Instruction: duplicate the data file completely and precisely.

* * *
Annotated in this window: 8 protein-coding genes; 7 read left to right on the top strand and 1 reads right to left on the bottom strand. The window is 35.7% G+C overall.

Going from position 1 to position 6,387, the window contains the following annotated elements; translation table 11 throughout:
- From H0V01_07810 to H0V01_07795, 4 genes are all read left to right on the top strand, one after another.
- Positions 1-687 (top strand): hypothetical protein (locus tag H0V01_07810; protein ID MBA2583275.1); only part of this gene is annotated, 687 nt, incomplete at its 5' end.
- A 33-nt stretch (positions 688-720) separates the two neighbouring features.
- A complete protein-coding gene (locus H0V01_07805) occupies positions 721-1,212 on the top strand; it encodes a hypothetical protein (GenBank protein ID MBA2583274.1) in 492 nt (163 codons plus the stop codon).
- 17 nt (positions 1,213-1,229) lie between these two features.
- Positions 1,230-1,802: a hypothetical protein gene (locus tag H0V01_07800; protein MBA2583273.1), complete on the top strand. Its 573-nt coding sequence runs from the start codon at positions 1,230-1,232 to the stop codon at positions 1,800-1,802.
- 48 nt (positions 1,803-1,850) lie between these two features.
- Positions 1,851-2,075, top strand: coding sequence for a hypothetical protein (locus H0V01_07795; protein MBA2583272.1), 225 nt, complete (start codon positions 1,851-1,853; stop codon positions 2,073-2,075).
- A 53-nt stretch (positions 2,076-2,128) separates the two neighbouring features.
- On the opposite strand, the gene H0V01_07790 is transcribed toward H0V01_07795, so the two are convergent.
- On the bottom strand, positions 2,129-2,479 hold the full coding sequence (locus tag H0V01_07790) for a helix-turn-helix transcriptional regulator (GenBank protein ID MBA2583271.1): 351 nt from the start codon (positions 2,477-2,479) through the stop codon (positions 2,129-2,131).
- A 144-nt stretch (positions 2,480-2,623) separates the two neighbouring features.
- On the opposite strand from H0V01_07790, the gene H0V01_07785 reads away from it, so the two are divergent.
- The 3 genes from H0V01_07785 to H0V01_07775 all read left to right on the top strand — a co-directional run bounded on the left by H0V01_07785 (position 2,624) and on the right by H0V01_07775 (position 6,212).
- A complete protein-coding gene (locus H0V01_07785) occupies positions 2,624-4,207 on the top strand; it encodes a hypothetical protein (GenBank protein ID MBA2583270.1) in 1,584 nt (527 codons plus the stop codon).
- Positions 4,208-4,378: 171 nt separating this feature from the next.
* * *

Annotated in this window: 8 protein-coding genes; 7 read left to right on the top strand and 1 reads right to left on the bottom strand. The window is 35.7% G+C overall.

Going from position 1 to position 6,387, the window contains the following annotated elements; translation table 11 throughout:
- From H0V01_07810 to H0V01_07795, 4 genes are all read left to right on the top strand, one after another.
- Positions 1-687 (top strand): hypothetical protein (locus tag H0V01_07810; protein ID MBA2583275.1); only part of this gene is annotated, 687 nt, incomplete at its 5' end.
- A 33-nt stretch (positions 688-720) separates the two neighbouring features.
- A complete protein-coding gene (locus H0V01_07805) occupies positions 721-1,212 on the top strand; it encodes a hypothetical protein (GenBank protein ID MBA2583274.1) in 492 nt (163 codons plus the stop codon).
- 17 nt (positions 1,213-1,229) lie between these two features.
- Positions 1,230-1,802: a hypothetical protein gene (locus tag H0V01_07800; protein MBA2583273.1), complete on the top strand. Its 573-nt coding sequence runs from the start codon at positions 1,230-1,232 to the stop codon at positions 1,800-1,802.
- 48 nt (positions 1,803-1,850) lie between these two features.
- Positions 1,851-2,075, top strand: coding sequence for a hypothetical protein (locus H0V01_07795; protein MBA2583272.1), 225 nt, complete (start codon positions 1,851-1,853; stop codon positions 2,073-2,075).
- A 53-nt stretch (positions 2,076-2,128) separates the two neighbouring features.
- On the opposite strand, the gene H0V01_07790 is transcribed toward H0V01_07795, so the two are convergent.
- On the bottom strand, positions 2,129-2,479 hold the full coding sequence (locus tag H0V01_07790) for a helix-turn-helix transcriptional regulator (GenBank protein ID MBA2583271.1): 351 nt from the start codon (positions 2,477-2,479) through the stop codon (positions 2,129-2,131).
- A 144-nt stretch (positions 2,480-2,623) separates the two neighbouring features.
- On the opposite strand from H0V01_07790, the gene H0V01_07785 reads away from it, so the two are divergent.
- The 3 genes from H0V01_07785 to H0V01_07775 all read left to right on the top strand — a co-directional run bounded on the left by H0V01_07785 (position 2,624) and on the right by H0V01_07775 (position 6,212).
- A complete protein-coding gene (locus H0V01_07785) occupies positions 2,624-4,207 on the top strand; it encodes a hypothetical protein (GenBank protein ID MBA2583270.1) in 1,584 nt (527 codons plus the stop codon).
- Positions 4,208-4,378: 171 nt separating this feature from the next.